TSMC has a lot of capacity. Not just that, it has a lot more under construction. It currently has 3 300mm Gigafabs, fabs 12,14 and 15 (there doesn't seem to be a 13). This morning, Dr Wang, who is TSMC's VP of 300mm operations told us about the expansion plans. Currently fab 15 phase 3 and 4, and fab 12 phase 3 are to be ramped this year. Four more phases are under construction. Fab 14 phases 5, 6 and 7. And fab 12 phase 7. TSMC used to construct roughly one phase per year, now it builds 3. With all this capacity the will ramp to 13.5M wafers (8" equivalents). Capacity in advanced nodes will double in advanced nodes (sub 45nm).
The ramp of 28nm into volume production was the fastest TSMC has ever done. 20nm/16nm will ramp even faster. Of course this is driven partially by the steep ramps and short product cycles of the mobile industry. Fabs 12/14 have thousands of engineers already preparing for that ramp.
Here is how 28nm ramped. In June 2010 fab 15 was a muddy field in Taichung. For 12 months the building and clean rooms were created. In another 10 months equipment move in and qualification took place. 22 months after breaking ground phases 1 and 2 of fab 15 started production output, TSMC's first 28nm volume fab (of course there is a technology development research fab where the process was developed but that has very limited capacity).
You may have heard that TSMC had capacity problems at 28nm and this is true. But it is not true due to yield or capacity problems, it is entirely due to the major recession scaring off all the chip vendors and having them forecast a major drop in volume. But electronics is flying off shelves and so it turned out that by putting capacity in place for forecast demand there was not enough capacity for actual demand. More capacity is going in since phases 3 and 4 start next month which will take Fab 15 from 50,000 wafers per month to 100,000 wafers per month.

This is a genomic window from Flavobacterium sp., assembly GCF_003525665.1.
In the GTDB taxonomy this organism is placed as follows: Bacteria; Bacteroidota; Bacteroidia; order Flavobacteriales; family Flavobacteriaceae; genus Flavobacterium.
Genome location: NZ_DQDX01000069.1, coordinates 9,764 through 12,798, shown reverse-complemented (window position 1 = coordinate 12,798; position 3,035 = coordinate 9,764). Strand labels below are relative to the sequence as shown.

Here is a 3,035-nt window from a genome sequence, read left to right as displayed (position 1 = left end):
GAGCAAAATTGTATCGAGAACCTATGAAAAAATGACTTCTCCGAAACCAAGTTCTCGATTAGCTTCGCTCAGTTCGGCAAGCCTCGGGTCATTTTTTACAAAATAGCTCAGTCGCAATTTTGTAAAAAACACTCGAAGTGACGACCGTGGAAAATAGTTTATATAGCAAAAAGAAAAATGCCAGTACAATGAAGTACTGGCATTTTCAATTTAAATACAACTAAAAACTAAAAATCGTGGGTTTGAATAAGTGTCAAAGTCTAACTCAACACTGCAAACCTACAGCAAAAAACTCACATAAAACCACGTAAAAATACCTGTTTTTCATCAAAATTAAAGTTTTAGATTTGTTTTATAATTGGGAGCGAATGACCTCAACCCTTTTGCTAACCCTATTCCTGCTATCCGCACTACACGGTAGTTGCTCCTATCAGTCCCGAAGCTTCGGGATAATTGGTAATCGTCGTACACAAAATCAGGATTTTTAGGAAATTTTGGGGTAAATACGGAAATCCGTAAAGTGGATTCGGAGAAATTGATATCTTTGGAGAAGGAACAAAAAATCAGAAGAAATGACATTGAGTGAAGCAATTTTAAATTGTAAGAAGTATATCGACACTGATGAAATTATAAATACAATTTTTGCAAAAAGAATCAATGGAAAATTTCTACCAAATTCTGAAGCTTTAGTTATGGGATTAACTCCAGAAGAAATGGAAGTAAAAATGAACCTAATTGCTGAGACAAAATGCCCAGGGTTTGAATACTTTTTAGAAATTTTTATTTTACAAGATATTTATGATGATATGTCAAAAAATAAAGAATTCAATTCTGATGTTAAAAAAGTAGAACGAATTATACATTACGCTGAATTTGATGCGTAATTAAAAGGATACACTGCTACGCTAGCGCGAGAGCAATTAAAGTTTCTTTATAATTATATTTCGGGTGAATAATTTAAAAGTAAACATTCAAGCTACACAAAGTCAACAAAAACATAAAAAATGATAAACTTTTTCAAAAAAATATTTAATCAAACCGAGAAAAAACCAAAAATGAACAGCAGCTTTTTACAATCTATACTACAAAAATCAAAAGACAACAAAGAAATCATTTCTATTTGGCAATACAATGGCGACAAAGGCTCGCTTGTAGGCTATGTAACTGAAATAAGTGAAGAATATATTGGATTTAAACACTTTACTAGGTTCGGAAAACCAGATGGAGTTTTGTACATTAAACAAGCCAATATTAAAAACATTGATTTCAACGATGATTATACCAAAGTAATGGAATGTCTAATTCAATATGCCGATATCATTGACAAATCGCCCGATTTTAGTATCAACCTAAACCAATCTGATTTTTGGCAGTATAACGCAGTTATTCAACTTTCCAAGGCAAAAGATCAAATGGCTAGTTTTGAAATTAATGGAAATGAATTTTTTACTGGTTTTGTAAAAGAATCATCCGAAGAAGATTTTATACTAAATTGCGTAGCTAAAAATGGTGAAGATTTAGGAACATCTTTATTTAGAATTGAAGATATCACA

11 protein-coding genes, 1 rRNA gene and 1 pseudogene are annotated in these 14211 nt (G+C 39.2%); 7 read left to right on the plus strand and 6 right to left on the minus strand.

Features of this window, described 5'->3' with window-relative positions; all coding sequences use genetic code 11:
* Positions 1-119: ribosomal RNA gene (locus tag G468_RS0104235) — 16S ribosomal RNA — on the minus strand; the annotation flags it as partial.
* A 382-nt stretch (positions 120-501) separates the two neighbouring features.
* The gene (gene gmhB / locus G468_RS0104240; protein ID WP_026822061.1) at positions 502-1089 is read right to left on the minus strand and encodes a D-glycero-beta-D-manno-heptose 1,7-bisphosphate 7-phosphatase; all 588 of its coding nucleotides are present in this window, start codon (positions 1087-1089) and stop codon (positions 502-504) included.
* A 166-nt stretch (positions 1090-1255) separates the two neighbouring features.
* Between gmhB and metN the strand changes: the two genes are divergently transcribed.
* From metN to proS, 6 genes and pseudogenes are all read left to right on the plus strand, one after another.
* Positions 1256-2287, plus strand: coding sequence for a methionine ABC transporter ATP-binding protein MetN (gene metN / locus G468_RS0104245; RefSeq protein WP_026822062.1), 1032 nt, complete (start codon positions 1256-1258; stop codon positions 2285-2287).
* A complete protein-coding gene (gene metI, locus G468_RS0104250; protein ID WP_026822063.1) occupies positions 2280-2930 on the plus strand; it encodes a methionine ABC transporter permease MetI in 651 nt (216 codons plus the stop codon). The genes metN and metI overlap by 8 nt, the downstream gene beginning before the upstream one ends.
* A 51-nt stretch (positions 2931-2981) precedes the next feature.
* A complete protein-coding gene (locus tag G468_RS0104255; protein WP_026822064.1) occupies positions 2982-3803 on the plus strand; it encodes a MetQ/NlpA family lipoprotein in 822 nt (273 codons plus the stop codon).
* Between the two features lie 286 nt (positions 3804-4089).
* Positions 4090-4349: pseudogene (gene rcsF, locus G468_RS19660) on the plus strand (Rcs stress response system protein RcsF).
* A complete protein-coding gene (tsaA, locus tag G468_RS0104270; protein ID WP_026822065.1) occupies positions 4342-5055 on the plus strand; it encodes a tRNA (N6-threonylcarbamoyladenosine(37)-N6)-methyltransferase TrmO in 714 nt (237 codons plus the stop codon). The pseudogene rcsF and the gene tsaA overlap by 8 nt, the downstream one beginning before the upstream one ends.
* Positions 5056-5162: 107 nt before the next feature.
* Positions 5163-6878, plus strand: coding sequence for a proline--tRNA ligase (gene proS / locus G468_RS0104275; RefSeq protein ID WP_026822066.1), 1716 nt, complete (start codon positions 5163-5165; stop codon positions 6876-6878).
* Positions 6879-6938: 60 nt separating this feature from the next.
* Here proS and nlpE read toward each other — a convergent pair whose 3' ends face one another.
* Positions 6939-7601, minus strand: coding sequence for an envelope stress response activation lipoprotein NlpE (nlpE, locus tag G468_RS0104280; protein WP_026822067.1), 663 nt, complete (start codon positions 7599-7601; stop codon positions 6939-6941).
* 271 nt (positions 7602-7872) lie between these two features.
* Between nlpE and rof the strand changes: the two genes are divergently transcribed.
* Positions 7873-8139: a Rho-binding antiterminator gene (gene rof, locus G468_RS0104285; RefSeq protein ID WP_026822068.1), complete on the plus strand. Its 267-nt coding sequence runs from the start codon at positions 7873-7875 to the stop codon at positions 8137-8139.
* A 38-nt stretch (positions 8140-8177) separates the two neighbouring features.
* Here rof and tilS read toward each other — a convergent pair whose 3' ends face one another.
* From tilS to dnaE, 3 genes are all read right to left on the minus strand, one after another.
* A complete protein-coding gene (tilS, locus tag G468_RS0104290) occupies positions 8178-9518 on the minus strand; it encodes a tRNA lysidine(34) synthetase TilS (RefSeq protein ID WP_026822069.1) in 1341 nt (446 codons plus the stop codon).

In Q1 2012 when the first two phases of fab 15 were nearing completion, production volume was zero wafers. By Q4 the fab was fully ramped to its 50,000 wafers/month capacity. So the answer to the question in the title is about 30 months from muddy field to full volume ramp complete.
It was even more of a challenge than it sounds in some ways. It was a new site (TSMC's first fab there), a new team and a new technology.
Dr Wang went on to talk a bit about TSMC's plans for 450mm wafers. Or rather the whole industry's. The Global 450 Consortium was founded in March last year in Albany NY. TSMC is actually the general manager. The semiconductor equipment industry is moving forward with some prototypes now available.
From a technical point of view it looks like production tools should be available early in 2016 for everything except EUV. He has that in mass production in 2018. TSMC will build a pilot line in 2016-17 and ramp production after that, either on 10mm or 7mm depending on detailed timing of when equipment is really available in production volumes.
And yes, I know the last picture is actually fab 14. Even TSMC doesn't seem to have a photo of fab 15 in its press photogallery.